The Australian people have become increasingly conscious of the need for this country to have a robust local manufacturing base. We just need politicians to give it the support it deserves, writes AMTIL CEO Shane Infanti.

Since the very start, the COVID-19 pandemic has been a wake-up call for Australia regarding our attitudes to manufacturing. From supermarket shelves stripped of toilet paper to the mad rush to establish local production of medical ventilators, we all got a clear lesson about the vulnerability of modern supply chains and the need for strong sovereign manufacturing capability, so that we have continued access to all the things we rely on as a society.

As the pandemic has dragged on, one of the few positives to come out of the crisis was the sense that there was at last widespread public recognition that manufacturing really matters.

Now new research has corroborated this, putting real numbers on how far the popular mood has swung in support of our industry. The report from the Advanced Manufacturing Growth Centre (AMGC) reveals the general public’s current perception of Australian manufacturing and its understanding of this critical industry.

Comparing data from early 2019 – before the pandemic – to today, the AMGC examined the contrasting levels of public awareness and the changing attitudes toward local manufacturing. It found that support today is significantly higher compared to pre-pandemic times. The study shows that manufacturing is held in high regard by the public, is seen as vital to our nation’s economy, and is critical to maintaining our high standards of living.

Key findings from the report include:

  • 72% (+7% from 2019) of Australians believe manufacturing is important or very important to the economy.
  • The number of respondents who believe manufacturing will get stronger in the coming years has doubled compared to responses in 2019.
  • 79% of Australians perceive the trade and export of manufactured goods are important to the economy.
  • Tasmania, Northern Territory, South Australia, and Western Australia rate manufacturing more highly than the Eastern States.
  • The importance of manufacturing is rated more highly in regional areas, compared to metropolitan areas.
  • 69% (+6% from 2019) of Australians believe manufacturing is important to maintain our standard of living.
  • Manufacturing is perceived as the seventh-most important industry to the Australian economy relative to other industries.
  • The appreciation of manufacturing and its importance increases with age – for example, approximately 85% of Australians over 65 agree manufacturing is important to the local economy.
  • 80% of Australians believe it is important to purchase local products where possible.
  • 63% believe these products are of higher quality and 58% noted that locally made products were worth paying a premium for.
  • Almost half of the respondents view Australian manufacturing as high-tech and globally competitive.

According to the AMGC data, manufacturing contributes more than $100bn to the local economy each year, amounting to 10% of gross domestic product (GDP). That’s significantly higher than the figure we often hear quoted – of 6%. The data also finds that manufacturing directly employs 1.27m Australians, 30% higher than official figures; in addition it creates 3.6 indirect roles elsewhere in the economy for every direct manufacturing role.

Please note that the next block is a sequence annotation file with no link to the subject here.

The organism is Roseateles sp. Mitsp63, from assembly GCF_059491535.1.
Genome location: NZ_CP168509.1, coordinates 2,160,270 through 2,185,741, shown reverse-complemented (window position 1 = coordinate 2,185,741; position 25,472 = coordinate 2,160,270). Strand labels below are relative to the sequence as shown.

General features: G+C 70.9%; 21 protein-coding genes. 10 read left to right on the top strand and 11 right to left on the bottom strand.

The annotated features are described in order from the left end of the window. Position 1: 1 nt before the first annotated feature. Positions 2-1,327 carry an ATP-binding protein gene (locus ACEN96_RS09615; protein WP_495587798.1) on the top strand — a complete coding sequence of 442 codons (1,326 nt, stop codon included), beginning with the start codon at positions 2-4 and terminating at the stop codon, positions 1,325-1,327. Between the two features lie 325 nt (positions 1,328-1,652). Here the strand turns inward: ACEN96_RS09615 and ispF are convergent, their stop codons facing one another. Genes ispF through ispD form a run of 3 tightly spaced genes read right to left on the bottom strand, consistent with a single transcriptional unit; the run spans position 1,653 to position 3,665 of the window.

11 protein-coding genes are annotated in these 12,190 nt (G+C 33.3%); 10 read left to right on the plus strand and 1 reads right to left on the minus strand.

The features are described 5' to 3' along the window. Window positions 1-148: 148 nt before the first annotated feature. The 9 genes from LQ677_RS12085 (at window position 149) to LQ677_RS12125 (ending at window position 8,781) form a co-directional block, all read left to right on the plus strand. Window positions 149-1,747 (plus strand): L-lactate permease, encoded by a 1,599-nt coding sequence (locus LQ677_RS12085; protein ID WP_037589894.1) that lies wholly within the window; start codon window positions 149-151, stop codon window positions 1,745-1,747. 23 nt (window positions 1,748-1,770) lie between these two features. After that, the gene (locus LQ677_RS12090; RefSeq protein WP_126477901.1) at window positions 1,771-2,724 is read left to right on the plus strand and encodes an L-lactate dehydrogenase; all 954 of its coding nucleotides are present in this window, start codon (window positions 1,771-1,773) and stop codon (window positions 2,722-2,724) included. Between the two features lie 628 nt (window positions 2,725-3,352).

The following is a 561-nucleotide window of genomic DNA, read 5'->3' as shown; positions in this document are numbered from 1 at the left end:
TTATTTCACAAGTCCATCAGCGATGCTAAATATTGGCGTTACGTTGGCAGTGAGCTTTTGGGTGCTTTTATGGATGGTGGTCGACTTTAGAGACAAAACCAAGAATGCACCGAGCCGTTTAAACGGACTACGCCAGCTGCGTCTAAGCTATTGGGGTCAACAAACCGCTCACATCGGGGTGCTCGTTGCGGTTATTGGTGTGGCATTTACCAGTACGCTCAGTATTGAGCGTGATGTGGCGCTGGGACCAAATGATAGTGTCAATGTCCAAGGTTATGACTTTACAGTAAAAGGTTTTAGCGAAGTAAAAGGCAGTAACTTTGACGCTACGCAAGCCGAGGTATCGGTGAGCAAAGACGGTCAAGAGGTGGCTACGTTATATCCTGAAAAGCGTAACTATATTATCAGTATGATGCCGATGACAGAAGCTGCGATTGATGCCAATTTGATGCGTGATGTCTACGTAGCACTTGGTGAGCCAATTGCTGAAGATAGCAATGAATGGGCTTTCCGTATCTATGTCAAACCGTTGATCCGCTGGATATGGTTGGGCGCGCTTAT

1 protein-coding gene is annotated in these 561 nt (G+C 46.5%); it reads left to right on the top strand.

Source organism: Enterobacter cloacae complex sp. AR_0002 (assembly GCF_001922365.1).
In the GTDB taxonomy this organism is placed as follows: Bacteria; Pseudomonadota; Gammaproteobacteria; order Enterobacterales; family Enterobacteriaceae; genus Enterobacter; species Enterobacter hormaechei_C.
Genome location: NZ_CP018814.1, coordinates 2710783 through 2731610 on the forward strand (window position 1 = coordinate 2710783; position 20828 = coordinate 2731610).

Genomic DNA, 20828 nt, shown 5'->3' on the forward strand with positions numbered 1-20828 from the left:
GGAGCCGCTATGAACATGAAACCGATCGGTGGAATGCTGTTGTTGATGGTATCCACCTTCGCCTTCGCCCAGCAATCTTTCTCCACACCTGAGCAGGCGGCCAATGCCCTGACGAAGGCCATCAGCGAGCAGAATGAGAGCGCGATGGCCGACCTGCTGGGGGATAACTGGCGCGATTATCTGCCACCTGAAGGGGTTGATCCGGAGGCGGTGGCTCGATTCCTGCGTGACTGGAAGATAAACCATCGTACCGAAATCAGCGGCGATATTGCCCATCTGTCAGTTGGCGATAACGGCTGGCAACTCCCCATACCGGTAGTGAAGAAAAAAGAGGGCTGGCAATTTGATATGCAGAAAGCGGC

The AMGC report is a vital piece of research. It highlights the crucial role played by manufacturing in the Australian economy. In fact, it reveals that our industry delivers even more value to the nation than we had previously believed. But most importantly, it shows that ordinary Australians realise more clearly than ever that manufacturing is a sector that Australia needs, and that we need to invest in making it stronger.

The question now is: are our politicians getting the message? Are they doing enough to support the industry?

To be fair, there are a lot of very good initiatives coming out of government at the moment. The Federal Government’s Modern Manufacturing Strategy contains a whole raft of measures that will deliver genuine benefits for manufacturing businesses. There are plenty of other worthwhile federal initiatives as well – the AMGC being one of them. And state governments also have lots of good policies in place to support the industry.

But there endures a lingering sense that manufacturing remains a “second-order” priority among political circles.

Last month, Christian Porter’s resignation marked the departure of a seventh person to hold ministerial responsibility for industry in eight years of this Coalition Government. Porter followed Ian Macfarlane, Christopher Pyne, Greg Hunt, Arthur Sinodinos, Michaelia Cash and Karen Andrews, and spent a mere five months in the role. Obviously his departure could not be avoided, but the fact is the controversy that drove Porter from office had dogged him from the start. Moreover when he arrived in the job there was the distinct sense that he had been in some way “demoted”, handed a “less important” portfolio to allow him to deal with his personal issues.

At time of writing, Angus Taylor has been made Acting Minister for Industry, Science and Technology, while continuing to serve in the equally important role of Minister for Energy and Emissions Reduction. By the time you read this, Prime Minister Scott Morrison may have announced a longer-term replacement. But as things stand, it’s hard to escape the sense that our industry has essentially been left to fend for itself, at a time of when the sector is facing sigificant uncertainty on several fronts – from the recent dramatic overhaul of our submarines program, to the ongoing COVID-19 crisis. And all this with only a moonlighting resources minister watching over us from Canberra.

Manufacturing deserves better – ask the Australian public.

The full report from the AMGC can be downloaded here: